bullet.gif (848 bytes)39.1 percent for use on state roads
bullet.gif (848 bytes)39.1 percent to counties
bullet.gif (848 bytes)21.8 percent to cities and villages

Exhibit 1 shows that in FY 1997–98 the State Trunkline Fund was appropriated about $613 million; counties, $522 million; and cities and villages, $291 million.

In addition to the state money pumped into the Michigan Transportation Fund (the chief wellspring of transportation financing) a substantial sum is received from the federal government, which allocates to the states a share of the 18.3-cent federal tax on gasoline: For Michigan, an average of $515 million for roads ($550 million when mass transit is added) over the past five years; Congress has authorized an average of $300–350 million per year for the next five years, although differences between the House and the Senate are yet to be ironed out.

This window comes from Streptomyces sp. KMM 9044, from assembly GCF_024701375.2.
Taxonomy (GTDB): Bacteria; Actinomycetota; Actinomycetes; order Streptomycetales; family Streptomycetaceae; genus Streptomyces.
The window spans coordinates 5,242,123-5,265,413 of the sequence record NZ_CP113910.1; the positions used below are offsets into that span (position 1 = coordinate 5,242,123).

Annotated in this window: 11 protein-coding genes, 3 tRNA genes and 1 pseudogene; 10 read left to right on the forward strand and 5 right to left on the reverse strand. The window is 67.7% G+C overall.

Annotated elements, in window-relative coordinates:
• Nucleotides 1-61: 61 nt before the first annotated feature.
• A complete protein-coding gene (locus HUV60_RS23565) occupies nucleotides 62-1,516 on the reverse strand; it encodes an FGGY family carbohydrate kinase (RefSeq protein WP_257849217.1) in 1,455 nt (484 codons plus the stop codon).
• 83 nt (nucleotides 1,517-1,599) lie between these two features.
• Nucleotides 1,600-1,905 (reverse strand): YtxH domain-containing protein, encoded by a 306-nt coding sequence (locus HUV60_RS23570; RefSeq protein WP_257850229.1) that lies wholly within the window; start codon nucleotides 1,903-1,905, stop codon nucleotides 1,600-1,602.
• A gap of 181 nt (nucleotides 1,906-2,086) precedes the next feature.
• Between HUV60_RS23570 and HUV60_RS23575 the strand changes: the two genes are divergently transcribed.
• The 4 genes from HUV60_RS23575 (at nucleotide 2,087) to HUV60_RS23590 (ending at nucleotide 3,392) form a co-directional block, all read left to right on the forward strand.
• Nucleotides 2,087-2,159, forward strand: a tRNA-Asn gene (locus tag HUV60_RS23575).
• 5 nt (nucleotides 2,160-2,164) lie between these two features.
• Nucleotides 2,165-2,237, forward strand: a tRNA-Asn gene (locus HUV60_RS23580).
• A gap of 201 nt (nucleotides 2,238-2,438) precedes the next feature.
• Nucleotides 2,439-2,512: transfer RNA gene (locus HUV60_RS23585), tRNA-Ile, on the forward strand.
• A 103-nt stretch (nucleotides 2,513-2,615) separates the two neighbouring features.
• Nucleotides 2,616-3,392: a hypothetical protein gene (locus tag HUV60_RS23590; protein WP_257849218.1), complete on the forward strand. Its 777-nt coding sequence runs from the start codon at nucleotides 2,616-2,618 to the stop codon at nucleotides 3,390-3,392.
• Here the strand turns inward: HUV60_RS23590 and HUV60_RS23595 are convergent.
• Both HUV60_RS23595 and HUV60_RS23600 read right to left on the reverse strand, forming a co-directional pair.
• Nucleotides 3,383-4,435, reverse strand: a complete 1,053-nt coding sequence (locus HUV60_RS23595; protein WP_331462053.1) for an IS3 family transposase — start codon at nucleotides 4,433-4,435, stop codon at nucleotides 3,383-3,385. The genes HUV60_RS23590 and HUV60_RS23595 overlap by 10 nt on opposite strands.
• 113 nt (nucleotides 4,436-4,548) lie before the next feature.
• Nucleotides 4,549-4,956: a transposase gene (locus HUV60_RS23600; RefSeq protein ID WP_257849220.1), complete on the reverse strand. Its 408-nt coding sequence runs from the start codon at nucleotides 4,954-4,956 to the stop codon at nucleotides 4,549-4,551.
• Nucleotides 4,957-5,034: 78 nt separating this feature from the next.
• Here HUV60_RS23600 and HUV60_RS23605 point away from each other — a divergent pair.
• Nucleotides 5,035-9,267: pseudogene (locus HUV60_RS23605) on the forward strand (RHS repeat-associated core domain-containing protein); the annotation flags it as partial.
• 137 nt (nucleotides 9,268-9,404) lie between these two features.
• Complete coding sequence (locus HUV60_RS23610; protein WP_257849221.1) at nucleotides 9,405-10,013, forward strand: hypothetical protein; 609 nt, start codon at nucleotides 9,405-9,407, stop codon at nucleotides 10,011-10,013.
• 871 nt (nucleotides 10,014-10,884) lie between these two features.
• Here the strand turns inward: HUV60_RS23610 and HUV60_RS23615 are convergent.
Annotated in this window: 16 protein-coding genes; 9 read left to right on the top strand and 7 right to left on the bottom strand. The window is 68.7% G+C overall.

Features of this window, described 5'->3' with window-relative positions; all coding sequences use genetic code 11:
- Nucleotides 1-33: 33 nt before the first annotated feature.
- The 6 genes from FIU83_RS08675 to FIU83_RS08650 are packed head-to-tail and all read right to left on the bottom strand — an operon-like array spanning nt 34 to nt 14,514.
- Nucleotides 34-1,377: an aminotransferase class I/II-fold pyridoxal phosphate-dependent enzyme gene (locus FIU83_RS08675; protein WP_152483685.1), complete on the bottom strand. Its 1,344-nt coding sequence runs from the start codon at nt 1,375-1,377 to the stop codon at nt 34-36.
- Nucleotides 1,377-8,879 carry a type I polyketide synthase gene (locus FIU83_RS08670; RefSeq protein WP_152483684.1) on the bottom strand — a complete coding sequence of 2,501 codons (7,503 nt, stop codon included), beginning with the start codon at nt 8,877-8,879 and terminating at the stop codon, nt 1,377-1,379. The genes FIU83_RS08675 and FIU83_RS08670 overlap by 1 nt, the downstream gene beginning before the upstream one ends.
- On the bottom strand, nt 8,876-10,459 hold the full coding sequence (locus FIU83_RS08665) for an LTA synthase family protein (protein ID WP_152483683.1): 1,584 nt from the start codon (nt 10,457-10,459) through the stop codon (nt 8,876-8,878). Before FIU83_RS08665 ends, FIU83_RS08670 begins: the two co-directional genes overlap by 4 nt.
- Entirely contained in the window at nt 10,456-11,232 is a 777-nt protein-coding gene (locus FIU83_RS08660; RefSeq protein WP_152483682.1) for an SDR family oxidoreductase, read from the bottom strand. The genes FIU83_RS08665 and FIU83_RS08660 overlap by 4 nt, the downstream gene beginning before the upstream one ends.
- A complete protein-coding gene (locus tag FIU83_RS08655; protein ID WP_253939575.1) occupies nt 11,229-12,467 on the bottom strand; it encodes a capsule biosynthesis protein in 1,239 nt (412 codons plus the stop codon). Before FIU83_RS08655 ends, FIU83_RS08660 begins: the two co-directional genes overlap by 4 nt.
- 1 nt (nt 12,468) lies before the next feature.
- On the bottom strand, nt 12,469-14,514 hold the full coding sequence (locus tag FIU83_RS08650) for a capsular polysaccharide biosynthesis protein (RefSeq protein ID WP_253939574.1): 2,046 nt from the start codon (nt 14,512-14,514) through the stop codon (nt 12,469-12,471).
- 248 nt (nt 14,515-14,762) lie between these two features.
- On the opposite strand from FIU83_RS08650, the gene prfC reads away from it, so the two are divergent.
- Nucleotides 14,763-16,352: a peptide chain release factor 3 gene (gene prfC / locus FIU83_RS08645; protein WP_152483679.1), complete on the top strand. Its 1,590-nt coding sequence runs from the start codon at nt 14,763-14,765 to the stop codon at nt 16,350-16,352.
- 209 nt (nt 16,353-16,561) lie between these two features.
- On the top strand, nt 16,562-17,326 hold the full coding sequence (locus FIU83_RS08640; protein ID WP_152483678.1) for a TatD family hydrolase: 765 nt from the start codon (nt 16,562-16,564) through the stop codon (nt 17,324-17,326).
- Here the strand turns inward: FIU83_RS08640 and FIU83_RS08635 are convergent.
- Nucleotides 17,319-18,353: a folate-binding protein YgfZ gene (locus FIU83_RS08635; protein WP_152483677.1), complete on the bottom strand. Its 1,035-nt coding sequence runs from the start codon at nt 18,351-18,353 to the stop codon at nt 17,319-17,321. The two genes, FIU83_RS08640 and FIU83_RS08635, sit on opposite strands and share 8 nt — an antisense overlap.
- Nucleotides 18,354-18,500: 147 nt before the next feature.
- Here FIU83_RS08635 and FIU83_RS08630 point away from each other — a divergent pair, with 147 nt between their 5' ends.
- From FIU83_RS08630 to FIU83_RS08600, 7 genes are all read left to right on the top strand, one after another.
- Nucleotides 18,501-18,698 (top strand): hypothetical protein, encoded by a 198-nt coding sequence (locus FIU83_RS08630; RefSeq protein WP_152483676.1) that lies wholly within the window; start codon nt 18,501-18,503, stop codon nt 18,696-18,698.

Exhibit 2 presents the MDOT’s proposed expenditures for the $1.03 billion combined capital and maintenance programs for FY 1997–98.

The governor launched Build Michigan in 1992—a program to spend $5 billion on road repair over a 10-year period, financed partially by a $200 million bond issue. The second phase, Build Michigan II, relies solely on the gasoline tax increase. Not all of these programs coincide precisely with the revenue and distribution streams depicted in Exhibit 1. For example, routine maintenance funding was not included in the trunk-line total in the past, but in FY 1997–98, some $176 million for this purpose is included, as are federal matching funds.

In addition to a long dispute over raising fuel taxes, deteriorating roads, and the governor’s Build Michigan I and II programs, the governor, legislative Democrats, the Michigan Chamber of Commerce, local units of government and others have battled over a number of issues—including the state’s attempt to incorporate some 9,000 miles of local roads into the state trunk-line system and begin to privatize roadway maintenance.